My Rating – Must read
Level – Quick, easy (with the exception of nautical terminology), medium length (250+)
Seaworthy is the apparently true, but often unbelievable, story of William Willis and his adventures rafting across the Pacific, his attempts to cross the Atlantic, and a wild, nonsensical story of a jailbreak in Guiana. The book is broken into 11 chapters, all with random names (three are names of his rafts/boats) that doesn’t tell you much of what is happening. The final chapter, Full Stop, is something like a conclusion and final thoughts.
The opening chapter has a 73 year old Willis being unable to cross the Atlantic in a small boat. Then circles back to his early life at 14, then a bit of an excursus into jailbreak that I just can’t fully believe (not doubting the author, but the original source), then to the building of his first raft that he will take from South America to Samoa (this is really four chapters and the heart of the book), but even with in this, there are the stories of other sailors/rafters/academics/physicians/crazy people, his attempt at normal life, then his attempts to fully cross from South America to Australia, before ending full-circle back to crossing the Atlantic from New York.
I ended up reading this book by accident. I thought my dad offered it to me by putting it on my things one day when I brought my kids to see them during the Covid Pandemic (my mom put it there it get it out of the hands of one of the Nuggets) but was interested because I thought it was corollary story from an autobiography I had read about someone shipwrecked (it isn’t). Regardless, this book is nuts. I read it in a few hours and it might be the best work of narrative non-fiction I have ever read. Willis is absolutely insane and the Pearson’s writing is outstanding.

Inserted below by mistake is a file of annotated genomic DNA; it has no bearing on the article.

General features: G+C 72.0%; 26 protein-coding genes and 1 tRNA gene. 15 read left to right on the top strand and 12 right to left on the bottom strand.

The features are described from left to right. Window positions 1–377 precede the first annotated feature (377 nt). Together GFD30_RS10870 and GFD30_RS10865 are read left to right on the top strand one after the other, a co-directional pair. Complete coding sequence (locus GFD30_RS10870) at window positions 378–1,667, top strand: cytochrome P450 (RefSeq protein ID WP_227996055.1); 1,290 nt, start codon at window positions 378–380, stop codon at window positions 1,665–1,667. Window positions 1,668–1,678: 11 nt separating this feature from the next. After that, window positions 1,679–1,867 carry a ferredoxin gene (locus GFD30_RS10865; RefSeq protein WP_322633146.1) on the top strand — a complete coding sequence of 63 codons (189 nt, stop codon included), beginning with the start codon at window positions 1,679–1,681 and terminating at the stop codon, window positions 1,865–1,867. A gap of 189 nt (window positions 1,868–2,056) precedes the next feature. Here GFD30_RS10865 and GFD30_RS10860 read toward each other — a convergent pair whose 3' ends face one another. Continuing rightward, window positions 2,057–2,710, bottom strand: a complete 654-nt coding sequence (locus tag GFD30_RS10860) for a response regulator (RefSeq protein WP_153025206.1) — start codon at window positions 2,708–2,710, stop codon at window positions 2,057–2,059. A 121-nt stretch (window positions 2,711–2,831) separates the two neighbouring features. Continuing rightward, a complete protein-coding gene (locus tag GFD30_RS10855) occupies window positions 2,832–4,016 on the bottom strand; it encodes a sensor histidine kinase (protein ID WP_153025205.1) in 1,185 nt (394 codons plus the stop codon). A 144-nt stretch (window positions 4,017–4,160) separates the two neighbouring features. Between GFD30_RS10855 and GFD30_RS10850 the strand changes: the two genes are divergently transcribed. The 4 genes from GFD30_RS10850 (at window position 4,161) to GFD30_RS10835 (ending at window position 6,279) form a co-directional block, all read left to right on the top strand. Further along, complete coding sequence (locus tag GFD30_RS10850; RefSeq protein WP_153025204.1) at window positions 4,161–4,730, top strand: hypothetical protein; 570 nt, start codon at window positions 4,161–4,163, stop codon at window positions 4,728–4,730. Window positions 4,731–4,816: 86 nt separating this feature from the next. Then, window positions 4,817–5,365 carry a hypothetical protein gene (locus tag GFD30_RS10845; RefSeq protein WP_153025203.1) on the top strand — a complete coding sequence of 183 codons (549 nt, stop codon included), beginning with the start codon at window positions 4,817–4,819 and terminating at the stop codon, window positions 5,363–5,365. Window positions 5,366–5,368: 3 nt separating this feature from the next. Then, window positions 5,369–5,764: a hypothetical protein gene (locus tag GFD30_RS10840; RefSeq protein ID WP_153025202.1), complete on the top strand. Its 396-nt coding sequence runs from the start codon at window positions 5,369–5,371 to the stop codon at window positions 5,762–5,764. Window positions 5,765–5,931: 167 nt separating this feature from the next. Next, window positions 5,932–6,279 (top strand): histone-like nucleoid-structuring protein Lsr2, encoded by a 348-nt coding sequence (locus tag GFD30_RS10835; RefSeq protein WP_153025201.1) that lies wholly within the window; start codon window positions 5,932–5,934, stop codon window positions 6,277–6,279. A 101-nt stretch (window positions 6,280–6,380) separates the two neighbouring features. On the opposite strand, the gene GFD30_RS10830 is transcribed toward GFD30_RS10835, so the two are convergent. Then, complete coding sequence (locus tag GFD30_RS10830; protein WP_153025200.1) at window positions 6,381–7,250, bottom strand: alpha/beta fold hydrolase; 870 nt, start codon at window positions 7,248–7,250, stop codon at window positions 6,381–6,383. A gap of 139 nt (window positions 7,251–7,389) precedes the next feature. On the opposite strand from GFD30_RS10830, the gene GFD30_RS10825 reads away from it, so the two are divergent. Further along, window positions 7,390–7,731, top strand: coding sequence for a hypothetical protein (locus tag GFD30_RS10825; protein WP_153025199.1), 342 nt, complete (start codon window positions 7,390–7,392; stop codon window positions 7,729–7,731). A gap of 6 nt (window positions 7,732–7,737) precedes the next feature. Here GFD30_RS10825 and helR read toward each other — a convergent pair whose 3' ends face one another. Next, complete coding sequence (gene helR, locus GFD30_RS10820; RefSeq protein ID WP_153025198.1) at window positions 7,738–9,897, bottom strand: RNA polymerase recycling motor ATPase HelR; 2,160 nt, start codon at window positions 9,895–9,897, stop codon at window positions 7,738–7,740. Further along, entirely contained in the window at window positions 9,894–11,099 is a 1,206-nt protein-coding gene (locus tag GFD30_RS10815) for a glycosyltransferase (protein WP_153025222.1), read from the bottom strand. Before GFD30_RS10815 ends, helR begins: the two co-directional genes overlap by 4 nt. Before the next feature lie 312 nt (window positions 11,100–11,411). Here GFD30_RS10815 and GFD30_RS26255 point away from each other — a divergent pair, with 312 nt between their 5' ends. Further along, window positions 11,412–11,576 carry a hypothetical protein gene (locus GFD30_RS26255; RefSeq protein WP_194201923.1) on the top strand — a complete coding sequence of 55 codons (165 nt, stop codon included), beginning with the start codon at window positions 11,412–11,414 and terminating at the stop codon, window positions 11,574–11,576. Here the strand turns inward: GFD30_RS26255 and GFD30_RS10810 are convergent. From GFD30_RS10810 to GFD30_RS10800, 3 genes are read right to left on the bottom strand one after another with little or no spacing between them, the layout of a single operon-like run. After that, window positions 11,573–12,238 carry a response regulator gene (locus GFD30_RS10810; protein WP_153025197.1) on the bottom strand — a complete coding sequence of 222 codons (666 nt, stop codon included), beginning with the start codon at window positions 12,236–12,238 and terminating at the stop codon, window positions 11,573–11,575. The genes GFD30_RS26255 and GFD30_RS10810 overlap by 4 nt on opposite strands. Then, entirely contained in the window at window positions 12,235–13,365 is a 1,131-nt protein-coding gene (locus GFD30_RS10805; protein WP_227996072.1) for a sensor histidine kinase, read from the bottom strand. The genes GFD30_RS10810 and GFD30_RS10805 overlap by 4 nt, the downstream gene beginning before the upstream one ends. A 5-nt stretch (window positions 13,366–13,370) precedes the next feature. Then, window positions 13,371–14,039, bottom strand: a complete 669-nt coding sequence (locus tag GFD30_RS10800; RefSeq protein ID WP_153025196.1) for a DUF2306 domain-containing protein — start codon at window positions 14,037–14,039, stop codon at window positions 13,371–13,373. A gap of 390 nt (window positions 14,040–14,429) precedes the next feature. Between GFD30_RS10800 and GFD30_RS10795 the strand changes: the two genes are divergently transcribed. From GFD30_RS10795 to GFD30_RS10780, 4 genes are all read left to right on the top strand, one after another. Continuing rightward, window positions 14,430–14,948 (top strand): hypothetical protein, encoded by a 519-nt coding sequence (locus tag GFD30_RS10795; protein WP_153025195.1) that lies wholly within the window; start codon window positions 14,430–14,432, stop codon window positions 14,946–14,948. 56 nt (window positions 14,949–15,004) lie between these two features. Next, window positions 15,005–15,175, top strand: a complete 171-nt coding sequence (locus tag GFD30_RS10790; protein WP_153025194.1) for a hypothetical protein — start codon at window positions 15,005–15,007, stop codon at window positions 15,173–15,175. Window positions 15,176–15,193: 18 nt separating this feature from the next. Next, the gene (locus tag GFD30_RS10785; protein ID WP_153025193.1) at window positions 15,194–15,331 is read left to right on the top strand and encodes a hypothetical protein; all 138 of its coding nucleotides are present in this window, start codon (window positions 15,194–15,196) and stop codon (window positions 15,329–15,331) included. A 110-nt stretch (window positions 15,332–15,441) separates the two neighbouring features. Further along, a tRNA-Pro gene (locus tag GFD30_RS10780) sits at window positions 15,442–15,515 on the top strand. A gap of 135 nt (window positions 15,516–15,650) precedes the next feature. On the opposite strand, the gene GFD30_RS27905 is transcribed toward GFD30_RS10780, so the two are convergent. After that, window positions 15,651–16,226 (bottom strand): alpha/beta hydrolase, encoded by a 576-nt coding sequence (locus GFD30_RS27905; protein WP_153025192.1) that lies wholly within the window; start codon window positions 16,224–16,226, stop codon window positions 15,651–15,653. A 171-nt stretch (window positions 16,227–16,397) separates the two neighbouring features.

He does a good job of painting Willis as who he really was. Not some hero or someone necessarily even looking for fame, but a fairly flawed individual, who was unnaturally determined (and stubborn) yet still lacked follow-through, took short cuts, and often didn’t seem to think of much outside of himself. The Seven Little Sisters adventure is fascinating, as are the forays into other trips by various people and the historical accounts of similar voyages. As I mentioned above this is the meat of the book, while the longer trip (all the way to Australia, but broken into two trips) gets less narrative.
It looks like you can get some used copies of this book for under five dollars, and that prices alone is worth it for the Devil’s Island chapter. This is a story so wild, I really struggle to believe it. If it weren’t for his mishaps and essential failures, I couldn’t believe it. Willis seemed to run head long into things, often with no plan or thought (or just a vague idea of one), yet the ball would bounce his way and things would turn out (mostly) alright in the end. Even if you aren’t interesting in sailing, survivalist/endurance, etc. this book, well written and about a character that is far stranger than fiction, is a must read.